Read the article here

Social media firms to be penalised for not removing child abuse

New laws proposed to tackle social media companies streaming child abuse, extremism, terrorist attacks and cyberbullying have been welcomed by senior police and children’s charities.

Launched on Monday, the Online Harms white paper outlines what the government says are tough new laws for internet companies and the ability to enforce them.

The white paper, which was revealed in the Guardian last week, will legislate for a new statutory duty of care by social media firms and the appointment of an independent regulator, which is likely to be funded through a levy on the companies.

Published in The Guardian

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Concerns about abuse inquiry boss ‘shut down’ – survivor

The government’s historical abuse inquiry is being accused of shutting down questions about the Commissioners’ potential conflicts of interest over their religious affiliations. Christopher Longhurst who was abused at a Catholic school also says the inquiry is unsafe for victims and he wants nothing more to do with it. Late last month the commission posted on its website a process for handling conflicts of interest though it’s been meeting abuse survivors for months. Ann Marie May reports.

Listen to report

By Morning Report
Published in Radio New Zealand
8 April 2019

Minister refuses state abuse inquiry chair’s resignation amid conflict criticism

Sir Anand Satyanand offered to withdraw as head of the country’s largest ever state inquiry amid worries about a perceived conflict of interest because of his Catholic faith.

Documents obtained by Stuff show Internal Affairs Minister Tracey Martin rejected the former Governor General’s offer, instead asking him for a plan to combat any risk to the integrity of the Royal Commission into Historical Abuse in State Care and Care in Faith-Based Institutions.

Child abuse survivors are calling for Satyanand’s resignation offer to be accepted. They say his position risks tainting the inquiry’s credibility – already mired in setbacks.

Published in Stuff

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Vatican tightens laws on sexual abuse of minors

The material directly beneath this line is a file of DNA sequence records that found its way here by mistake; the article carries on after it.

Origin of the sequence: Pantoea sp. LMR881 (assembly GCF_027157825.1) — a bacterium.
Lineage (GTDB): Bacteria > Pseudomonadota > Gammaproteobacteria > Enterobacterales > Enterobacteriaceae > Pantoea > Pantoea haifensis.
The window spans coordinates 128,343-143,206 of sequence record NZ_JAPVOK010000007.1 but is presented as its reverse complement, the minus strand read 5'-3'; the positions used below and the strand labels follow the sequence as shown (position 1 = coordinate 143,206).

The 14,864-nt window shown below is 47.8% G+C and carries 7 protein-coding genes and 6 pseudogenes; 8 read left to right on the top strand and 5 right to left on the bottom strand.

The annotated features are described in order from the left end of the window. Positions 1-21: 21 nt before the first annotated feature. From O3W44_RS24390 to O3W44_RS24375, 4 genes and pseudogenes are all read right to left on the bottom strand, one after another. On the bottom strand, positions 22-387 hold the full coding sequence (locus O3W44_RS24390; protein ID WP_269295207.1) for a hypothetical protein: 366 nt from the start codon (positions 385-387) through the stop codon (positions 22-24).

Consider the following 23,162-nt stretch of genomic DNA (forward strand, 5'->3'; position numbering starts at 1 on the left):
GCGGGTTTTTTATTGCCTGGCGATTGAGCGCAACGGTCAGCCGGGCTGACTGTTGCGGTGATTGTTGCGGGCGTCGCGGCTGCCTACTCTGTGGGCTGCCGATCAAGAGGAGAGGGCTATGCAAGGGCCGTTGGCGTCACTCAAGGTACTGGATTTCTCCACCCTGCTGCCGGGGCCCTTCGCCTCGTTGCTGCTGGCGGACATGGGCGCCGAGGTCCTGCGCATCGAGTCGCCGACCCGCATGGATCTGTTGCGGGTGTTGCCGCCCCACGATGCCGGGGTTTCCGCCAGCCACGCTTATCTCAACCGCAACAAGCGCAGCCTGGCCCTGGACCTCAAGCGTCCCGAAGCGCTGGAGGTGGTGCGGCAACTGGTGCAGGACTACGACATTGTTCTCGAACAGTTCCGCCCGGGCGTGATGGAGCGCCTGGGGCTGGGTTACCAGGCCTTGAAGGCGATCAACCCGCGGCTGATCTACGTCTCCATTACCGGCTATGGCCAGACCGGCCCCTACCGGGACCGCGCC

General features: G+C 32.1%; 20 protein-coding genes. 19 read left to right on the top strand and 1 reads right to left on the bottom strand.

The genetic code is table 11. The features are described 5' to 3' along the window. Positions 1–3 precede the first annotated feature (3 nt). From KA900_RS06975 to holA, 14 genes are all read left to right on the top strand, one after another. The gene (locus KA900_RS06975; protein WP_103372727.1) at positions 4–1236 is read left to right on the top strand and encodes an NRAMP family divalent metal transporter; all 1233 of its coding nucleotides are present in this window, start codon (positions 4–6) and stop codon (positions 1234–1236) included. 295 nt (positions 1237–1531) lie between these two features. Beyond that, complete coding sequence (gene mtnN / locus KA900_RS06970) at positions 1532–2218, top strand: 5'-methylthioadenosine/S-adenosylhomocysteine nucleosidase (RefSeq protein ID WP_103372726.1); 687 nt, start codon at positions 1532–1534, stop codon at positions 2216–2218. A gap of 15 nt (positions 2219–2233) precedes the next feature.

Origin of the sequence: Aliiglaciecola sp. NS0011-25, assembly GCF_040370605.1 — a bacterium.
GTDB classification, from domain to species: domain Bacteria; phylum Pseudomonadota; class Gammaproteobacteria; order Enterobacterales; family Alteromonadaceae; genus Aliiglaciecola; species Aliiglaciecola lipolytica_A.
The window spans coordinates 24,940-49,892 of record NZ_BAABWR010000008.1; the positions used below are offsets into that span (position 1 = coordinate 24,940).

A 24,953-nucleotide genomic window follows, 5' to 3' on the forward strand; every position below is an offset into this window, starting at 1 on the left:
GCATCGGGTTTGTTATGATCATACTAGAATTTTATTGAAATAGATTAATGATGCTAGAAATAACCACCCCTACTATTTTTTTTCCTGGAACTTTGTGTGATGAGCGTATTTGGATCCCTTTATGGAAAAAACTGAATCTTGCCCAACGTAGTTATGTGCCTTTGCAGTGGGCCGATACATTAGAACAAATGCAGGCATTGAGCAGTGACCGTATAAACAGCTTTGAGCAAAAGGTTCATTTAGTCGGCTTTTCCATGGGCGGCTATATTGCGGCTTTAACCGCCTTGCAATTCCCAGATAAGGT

The Vatican issued tougher, comprehensive laws Friday governing the sexual abuse of minors within the Vatican City State, Vatican offices and its diplomatic embassies abroad.

Pope Francis personally signed off on the new legislation that includes mandatory reporting of potential sexual abuse cases to Vatican authorities and the automatic dismissal of any employee found guilty of sexual abuse against minors.

The new laws also raise the statute of limitations for reporting a crime to 20 years following the 18th birthday of an alleged victim. The previous law was four years from the date of the alleged crime.

The move comes in the wake of the Vatican’s unprecedented summit last month in Rome to confront the Catholic Church’s clergy abuse scandal.

Published in CNN

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Few male sexual abuse survivors seeking help after Leaving Neverland, support group says

Few male survivors of sexual abuse are seeking help in the wake of Leaving Neverland, Better Blokes says.

Philipe Eyton is the North Shore facilitator for the Auckland-based organisation, which works with male sexual abuse victims.

Eyton said the documentary #Mentoo, which screened on TV in 2018, encouraged some male viewers to seek help but Leaving Neverland, which detailed the alleged abuse of two boys at the hands of Michael Jackson, had little response.

Published in Stuff

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‘Sins of the Cardinal & His Church’ full documentary

Cardinal George Pell, a member of the Pope’s Council of nine advisers, was convicted of child abuse in Australia and sentenced to six years in prison in March 2019. CNN’s Anna Coren meets the people vowing to bring the Catholic church and its abusers to justice.
Source: CNN Vision

Please Note: This video has content that may be traumatising if you have been affected by abuse in the catholic church

To view the video, please visit the CNN website (24 minutes).

By CNN Vision
Published in CNN
March 2019